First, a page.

Libby’s post raises a question that Chicagoans have struggled with for a long while: How much corruption should we accept, in exchange for a well-run city?
In the case of the recent Sorich trial, it started like this: Sun-Times columnist Carol Marin broke the story of the hiring of building inspector John Ryan. Ryan is the son of a big shot in the Carpenters Union. Nothing new there. Ryan was also thoroughly unqualified to be a building inspector. In fact, Ryan was a 19-year-old kid. The resume he’d submitted to get the job was, well, fiction…and the hiring process was rigged.
This might be a funny story, if not for the fact that people had died in several incidents over the previous year that involved collapsing balconies and building code violations and so-forth. And Ryan was not the only thoroughly unqualified but politically connected building inspector on the city payroll.
When the story broke, it was clear that heads would have to roll. In the parlance of Chicago Machine Politics, someone would have to wear the jacket for this. Mayor Daley called a press conference, at which he nominated Buildings Commissioner Stan Kaderbek to wear the jacket. The jacket was a perfect fit, and Kaderbek took the fall and lost his job, even though he didn’t like it much.
And in the good old days, that would’ve been the end of it.
But not now. See, now we’ve got these pesky federal prosecutors that Libby was talking about. Guys like US Attorney Patrick Fitzgerald (yes, that Patrick Fitzgerald) and Assistant US Attorney Patrick Collins, who’ve decided to make a real effort to confront the Chicago Machine.
Their investigation yielded indictments – and eventually convictions – against Robert Sorich (Mayor Daley’s patronage chief), Tim McCarthy (Sorich’s assistant in the Mayor’s Office of Intergovernmental Affairs – the department that doles out the plum jobs for City Hall), along with two guys from Streets & San – Patrick Slattery and John Sullivan. Two guys who, the jury agreed, had a hand in rigging the hiring process to screen candidates based on political connections, rather than professional qualifications.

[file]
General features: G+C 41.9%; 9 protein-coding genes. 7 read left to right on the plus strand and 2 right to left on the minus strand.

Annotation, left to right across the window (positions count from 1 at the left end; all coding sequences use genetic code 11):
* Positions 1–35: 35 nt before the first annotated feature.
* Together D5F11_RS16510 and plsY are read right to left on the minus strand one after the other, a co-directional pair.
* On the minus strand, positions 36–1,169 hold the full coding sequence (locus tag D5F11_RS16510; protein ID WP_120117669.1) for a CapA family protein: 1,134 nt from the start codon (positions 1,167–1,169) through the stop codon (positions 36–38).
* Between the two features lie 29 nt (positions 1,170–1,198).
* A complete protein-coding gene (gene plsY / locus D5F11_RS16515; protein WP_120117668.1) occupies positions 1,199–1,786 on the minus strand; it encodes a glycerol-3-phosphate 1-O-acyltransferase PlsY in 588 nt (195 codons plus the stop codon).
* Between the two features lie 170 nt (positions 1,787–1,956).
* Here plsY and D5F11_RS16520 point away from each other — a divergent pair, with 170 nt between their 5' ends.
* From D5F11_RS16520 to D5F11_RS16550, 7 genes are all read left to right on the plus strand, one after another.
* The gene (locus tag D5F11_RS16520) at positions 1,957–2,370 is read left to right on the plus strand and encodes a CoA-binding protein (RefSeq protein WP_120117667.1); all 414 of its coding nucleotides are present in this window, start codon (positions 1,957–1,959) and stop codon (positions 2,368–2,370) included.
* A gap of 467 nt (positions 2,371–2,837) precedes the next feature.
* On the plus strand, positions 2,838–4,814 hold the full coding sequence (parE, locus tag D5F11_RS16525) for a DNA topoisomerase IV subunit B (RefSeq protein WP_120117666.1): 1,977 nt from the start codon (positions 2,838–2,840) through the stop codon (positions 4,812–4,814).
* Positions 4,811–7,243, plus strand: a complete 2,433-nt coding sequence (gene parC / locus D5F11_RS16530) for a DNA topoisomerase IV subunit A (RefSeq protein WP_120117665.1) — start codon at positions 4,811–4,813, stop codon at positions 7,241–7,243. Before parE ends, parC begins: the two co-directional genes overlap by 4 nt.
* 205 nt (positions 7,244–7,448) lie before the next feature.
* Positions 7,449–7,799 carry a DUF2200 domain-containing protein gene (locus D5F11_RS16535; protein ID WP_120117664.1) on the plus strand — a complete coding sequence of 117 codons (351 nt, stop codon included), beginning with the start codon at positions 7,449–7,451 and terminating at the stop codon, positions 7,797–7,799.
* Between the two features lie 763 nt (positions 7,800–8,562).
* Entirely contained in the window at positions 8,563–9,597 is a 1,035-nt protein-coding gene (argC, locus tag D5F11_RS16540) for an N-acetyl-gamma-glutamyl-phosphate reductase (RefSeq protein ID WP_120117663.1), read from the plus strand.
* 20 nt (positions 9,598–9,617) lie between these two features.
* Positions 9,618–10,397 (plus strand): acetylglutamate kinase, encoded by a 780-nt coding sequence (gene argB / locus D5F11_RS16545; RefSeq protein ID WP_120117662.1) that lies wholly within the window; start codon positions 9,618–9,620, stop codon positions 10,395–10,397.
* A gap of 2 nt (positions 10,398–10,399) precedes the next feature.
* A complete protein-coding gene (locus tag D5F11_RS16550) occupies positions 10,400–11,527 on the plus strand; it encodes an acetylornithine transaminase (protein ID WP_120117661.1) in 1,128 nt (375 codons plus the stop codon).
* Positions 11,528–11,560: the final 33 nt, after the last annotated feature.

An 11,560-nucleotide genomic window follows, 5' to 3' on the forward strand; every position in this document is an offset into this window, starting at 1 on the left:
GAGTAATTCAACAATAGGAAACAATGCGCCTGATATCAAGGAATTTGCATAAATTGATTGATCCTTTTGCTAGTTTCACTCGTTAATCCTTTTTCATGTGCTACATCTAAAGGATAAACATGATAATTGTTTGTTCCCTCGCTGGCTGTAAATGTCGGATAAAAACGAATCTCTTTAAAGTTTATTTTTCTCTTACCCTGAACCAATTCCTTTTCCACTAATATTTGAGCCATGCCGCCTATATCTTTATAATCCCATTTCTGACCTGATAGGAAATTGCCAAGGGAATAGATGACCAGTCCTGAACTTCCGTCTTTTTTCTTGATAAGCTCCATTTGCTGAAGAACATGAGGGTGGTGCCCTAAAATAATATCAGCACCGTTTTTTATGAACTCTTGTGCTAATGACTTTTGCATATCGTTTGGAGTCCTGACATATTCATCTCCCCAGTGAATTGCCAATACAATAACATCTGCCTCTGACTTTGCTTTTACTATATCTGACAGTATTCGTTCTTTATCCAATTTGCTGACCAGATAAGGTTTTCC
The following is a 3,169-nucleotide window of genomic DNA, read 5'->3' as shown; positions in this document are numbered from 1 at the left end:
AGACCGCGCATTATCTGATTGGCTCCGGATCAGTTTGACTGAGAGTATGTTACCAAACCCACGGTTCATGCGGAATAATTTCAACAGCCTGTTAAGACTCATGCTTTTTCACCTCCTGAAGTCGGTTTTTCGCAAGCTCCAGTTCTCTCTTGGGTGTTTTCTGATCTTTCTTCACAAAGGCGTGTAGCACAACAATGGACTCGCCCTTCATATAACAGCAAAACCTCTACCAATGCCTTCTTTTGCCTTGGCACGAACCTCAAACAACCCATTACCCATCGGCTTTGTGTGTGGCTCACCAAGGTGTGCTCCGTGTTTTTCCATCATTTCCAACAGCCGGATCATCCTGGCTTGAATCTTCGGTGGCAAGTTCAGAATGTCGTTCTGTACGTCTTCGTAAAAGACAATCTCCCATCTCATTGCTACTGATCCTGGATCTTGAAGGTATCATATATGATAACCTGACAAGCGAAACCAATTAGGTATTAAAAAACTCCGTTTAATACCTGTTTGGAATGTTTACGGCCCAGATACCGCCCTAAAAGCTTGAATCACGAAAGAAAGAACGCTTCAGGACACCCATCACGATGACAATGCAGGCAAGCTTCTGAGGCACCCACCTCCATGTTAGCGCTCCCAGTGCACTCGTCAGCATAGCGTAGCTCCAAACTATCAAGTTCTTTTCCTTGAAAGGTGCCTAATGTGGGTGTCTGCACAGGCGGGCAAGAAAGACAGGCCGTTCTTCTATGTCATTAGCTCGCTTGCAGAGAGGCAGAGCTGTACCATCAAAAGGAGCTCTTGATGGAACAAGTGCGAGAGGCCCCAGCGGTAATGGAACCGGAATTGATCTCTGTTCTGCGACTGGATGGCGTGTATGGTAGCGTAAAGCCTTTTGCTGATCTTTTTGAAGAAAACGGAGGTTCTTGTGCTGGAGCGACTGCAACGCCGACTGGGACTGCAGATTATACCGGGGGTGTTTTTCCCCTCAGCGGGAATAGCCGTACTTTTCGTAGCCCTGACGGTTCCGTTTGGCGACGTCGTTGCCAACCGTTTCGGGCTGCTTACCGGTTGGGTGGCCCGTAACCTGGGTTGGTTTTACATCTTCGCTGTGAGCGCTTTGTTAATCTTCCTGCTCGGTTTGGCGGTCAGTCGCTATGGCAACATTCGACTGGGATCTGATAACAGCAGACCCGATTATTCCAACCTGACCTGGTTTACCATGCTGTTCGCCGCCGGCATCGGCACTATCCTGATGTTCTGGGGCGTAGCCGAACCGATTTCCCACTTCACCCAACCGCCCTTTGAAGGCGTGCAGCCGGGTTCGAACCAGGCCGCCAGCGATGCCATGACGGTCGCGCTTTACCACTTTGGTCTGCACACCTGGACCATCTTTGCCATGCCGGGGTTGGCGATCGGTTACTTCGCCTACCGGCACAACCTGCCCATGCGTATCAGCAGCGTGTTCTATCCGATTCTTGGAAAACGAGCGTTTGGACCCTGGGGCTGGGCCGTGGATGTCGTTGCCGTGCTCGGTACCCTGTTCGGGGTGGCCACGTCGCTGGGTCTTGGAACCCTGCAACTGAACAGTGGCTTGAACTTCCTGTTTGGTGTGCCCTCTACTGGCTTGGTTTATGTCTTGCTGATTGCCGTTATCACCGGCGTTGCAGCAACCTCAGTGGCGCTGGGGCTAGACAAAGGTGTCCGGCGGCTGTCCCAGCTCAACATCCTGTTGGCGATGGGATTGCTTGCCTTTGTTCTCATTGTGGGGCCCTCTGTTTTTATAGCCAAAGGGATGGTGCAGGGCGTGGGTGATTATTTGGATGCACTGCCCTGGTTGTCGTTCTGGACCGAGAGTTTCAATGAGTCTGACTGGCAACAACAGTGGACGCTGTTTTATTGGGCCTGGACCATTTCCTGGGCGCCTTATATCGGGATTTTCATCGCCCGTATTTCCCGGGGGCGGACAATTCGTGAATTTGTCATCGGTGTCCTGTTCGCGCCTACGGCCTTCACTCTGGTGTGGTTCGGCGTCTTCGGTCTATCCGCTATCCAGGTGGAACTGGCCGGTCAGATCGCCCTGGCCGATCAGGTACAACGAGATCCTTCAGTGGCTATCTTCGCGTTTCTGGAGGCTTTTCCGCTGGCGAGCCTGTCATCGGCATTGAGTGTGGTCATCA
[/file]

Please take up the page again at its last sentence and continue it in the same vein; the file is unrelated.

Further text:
So in the end, Sorich And The Three Bears ended up wearing the jacket. They allowed their lawyers to put up a defense, of sorts, but not to call any witnesses or advance any theories that would suggest they were taking orders from anyone higher on the Machine totem pole.
These guys dreamed up this scheme on their own. Yup. That’s a good one.
In her recent columns, Carol Marin has questioned the federal prosecutor’s aim, and his tactics. Prosecution witnesses were allowed to claim an unbelievable level of ignorance, rather than taking their share of blame. While distasteful, this sort of dealing is nothing new. And the feds didn’t aim high enough, Marin says. Which is true, if in fact, the feds are finished with this business.
But I suspect that we have not seen all of Fitzgerald’s cards. Not by a long shot.
Returning to the question – How much corruption should we accept, in exchange for a well-run city? – I guess it depends on your perspective. I agree with Libby – Chicago is prettier, safer and more accessible then it was during previous administrations. We’re all pleased with Chicago’s recent economic development. Then again, most of us aren’t related to someone who died when a balcony collapsed in a city that hires thoroughly unqualified but politically connected building inspectors.
Politically, Chicago is “The City That Works”…as long as you don’t look too closely at how it works. In this town, we’re not talking about “a little bit” of political corruption. Remember the Minority Hiring Scandal with its over $100-million price tag? Or how about the infamous Hired Trucks Program, which which has yielded federal charges against 44 people, and counting?
There are plenty more jackets available, and Fitzgerald is a tenacious prosecutor.